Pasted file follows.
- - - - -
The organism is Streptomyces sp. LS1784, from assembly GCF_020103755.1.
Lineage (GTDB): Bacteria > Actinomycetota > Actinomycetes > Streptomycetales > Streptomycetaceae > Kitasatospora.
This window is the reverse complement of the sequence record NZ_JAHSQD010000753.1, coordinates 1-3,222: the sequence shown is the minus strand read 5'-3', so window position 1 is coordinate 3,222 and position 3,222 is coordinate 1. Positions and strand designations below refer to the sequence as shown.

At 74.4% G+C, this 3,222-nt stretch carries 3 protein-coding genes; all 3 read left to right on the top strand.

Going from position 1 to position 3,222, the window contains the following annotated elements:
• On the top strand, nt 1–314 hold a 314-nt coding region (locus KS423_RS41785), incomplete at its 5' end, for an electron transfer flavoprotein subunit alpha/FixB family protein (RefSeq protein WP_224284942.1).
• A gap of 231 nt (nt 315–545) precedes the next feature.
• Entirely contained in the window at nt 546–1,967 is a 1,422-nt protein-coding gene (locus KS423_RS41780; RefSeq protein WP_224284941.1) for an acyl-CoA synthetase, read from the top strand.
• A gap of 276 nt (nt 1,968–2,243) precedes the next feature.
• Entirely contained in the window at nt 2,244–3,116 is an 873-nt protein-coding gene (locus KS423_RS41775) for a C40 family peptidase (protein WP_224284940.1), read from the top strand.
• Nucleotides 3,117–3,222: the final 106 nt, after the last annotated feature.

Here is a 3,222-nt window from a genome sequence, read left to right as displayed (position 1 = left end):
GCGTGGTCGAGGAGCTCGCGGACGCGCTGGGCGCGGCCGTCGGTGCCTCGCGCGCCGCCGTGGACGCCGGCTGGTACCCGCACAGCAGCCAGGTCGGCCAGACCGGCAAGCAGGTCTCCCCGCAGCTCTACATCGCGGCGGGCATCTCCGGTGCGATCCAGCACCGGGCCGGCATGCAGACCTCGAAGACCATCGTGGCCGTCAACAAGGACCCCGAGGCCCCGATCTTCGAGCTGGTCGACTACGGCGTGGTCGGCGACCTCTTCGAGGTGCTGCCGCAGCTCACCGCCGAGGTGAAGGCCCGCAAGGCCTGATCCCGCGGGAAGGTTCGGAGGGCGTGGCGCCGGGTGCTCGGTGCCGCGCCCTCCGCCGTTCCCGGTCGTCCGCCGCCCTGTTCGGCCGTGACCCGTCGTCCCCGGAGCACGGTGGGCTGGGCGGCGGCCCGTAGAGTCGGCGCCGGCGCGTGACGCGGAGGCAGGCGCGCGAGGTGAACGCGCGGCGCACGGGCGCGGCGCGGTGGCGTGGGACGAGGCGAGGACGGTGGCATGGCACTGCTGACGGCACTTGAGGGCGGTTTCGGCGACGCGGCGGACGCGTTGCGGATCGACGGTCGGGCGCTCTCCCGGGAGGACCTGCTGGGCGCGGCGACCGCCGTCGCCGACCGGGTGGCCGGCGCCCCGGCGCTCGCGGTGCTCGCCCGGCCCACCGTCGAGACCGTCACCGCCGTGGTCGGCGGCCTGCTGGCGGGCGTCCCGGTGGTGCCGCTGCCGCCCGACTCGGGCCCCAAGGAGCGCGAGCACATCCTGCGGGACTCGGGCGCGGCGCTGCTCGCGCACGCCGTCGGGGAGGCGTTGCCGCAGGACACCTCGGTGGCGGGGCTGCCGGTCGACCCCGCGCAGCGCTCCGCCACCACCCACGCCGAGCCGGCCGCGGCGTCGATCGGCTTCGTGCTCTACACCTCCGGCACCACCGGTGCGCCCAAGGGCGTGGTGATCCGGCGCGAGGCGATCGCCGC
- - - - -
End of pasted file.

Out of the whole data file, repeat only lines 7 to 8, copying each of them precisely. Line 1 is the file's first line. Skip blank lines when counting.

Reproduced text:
• A gap of 231 nt (nt 315–545) precedes the next feature.
• Entirely contained in the window at nt 546–1,967 is a 1,422-nt protein-coding gene (locus KS423_RS41780; RefSeq protein WP_224284941.1) for an acyl-CoA synthetase, read from the top strand.